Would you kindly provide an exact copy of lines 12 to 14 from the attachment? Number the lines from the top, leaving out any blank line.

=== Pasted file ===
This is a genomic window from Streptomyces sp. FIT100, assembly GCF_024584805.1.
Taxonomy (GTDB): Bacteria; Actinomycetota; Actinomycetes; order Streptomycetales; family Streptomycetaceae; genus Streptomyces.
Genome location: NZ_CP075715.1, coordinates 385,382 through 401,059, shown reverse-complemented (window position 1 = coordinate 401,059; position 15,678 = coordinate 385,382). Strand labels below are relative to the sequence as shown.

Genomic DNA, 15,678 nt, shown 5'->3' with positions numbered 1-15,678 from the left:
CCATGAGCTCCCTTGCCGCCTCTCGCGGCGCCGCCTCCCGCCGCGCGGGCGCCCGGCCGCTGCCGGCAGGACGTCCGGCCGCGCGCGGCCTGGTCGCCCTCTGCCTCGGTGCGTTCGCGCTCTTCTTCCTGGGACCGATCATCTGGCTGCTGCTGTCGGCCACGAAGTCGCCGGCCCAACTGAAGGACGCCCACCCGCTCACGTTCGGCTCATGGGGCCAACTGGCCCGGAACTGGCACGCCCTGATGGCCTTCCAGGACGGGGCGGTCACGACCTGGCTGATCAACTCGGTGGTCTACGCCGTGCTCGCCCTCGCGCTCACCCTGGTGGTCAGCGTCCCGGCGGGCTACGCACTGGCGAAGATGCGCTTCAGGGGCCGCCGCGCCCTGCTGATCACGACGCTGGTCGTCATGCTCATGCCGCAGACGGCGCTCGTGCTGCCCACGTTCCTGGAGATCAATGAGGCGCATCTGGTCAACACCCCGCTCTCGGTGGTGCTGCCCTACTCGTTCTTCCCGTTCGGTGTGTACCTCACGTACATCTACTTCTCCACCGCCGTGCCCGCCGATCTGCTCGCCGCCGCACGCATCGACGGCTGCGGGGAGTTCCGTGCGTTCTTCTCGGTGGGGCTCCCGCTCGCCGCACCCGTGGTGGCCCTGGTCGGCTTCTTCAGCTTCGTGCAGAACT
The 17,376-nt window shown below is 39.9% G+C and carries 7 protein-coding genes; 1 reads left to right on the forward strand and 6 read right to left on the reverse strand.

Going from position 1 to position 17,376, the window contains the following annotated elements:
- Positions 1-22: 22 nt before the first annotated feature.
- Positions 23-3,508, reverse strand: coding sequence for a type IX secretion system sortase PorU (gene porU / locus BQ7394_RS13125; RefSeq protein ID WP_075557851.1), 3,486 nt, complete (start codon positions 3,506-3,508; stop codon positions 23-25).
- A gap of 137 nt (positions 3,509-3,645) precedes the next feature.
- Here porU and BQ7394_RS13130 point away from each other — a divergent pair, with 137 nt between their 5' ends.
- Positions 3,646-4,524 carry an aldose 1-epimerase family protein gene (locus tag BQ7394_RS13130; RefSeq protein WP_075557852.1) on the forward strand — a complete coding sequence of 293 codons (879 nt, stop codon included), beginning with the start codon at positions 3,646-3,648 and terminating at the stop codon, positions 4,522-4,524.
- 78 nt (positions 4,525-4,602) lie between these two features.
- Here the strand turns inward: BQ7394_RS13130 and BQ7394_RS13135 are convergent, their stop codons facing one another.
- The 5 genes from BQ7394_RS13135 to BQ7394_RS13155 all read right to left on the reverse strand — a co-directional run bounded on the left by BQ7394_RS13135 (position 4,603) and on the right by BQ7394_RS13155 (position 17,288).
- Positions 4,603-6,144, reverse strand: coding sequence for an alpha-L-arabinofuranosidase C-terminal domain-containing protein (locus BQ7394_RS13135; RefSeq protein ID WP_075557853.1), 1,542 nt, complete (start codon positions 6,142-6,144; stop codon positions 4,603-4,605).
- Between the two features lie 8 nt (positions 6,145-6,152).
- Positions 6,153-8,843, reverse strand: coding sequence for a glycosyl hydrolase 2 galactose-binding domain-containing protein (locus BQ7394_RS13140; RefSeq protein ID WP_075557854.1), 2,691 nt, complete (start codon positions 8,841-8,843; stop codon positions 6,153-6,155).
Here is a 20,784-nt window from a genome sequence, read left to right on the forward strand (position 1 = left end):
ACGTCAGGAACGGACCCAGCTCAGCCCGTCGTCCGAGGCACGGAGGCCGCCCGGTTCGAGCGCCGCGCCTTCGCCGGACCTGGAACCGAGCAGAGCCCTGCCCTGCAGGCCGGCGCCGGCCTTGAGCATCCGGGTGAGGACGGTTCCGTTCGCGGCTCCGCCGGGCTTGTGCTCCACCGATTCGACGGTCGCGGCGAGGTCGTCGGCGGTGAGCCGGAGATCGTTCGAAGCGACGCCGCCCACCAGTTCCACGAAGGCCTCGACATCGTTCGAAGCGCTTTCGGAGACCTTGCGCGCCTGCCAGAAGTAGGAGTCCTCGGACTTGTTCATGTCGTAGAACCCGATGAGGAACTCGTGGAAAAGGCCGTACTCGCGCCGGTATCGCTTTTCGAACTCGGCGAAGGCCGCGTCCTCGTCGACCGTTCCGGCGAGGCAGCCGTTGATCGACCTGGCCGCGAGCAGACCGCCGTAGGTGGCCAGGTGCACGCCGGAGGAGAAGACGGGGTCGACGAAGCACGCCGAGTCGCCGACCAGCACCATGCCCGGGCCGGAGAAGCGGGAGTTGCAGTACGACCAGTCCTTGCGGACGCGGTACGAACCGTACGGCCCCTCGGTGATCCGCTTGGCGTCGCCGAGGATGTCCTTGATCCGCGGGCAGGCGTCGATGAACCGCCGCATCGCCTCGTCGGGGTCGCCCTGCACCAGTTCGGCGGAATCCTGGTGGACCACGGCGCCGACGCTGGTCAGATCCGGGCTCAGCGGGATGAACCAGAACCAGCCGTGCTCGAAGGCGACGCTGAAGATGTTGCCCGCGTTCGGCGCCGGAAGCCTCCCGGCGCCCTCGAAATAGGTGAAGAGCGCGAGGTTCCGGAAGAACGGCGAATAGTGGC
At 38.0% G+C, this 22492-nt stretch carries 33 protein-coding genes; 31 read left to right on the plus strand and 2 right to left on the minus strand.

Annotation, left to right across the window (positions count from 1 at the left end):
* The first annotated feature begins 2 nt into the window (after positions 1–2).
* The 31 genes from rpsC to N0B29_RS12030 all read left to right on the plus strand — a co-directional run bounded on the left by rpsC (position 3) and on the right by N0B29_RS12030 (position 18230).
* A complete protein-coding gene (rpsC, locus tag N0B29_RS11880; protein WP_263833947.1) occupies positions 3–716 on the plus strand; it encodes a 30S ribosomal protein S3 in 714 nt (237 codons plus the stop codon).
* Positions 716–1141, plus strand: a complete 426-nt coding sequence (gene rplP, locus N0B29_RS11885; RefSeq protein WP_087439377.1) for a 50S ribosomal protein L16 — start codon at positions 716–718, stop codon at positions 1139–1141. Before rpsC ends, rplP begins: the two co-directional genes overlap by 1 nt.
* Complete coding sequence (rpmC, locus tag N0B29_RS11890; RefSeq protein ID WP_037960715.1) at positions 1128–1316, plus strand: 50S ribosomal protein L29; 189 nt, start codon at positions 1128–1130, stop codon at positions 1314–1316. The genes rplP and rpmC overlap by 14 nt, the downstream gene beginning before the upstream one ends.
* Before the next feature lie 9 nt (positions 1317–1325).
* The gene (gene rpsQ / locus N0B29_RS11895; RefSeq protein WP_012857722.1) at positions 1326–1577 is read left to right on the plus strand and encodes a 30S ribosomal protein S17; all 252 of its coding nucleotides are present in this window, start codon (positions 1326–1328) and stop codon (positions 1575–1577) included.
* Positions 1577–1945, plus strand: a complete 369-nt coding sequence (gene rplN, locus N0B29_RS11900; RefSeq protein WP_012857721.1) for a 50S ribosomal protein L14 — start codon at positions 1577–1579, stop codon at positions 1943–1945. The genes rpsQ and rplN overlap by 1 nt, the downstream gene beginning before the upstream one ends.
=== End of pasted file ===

- Positions 3,646-4,524 carry an aldose 1-epimerase family protein gene (locus tag BQ7394_RS13130; RefSeq protein WP_075557852.1) on the forward strand — a complete coding sequence of 293 codons (879 nt, stop codon included), beginning with the start codon at positions 3,646-3,648 and terminating at the stop codon, positions 4,522-4,524.
- 78 nt (positions 4,525-4,602) lie between these two features.
- Here the strand turns inward: BQ7394_RS13130 and BQ7394_RS13135 are convergent, their stop codons facing one another.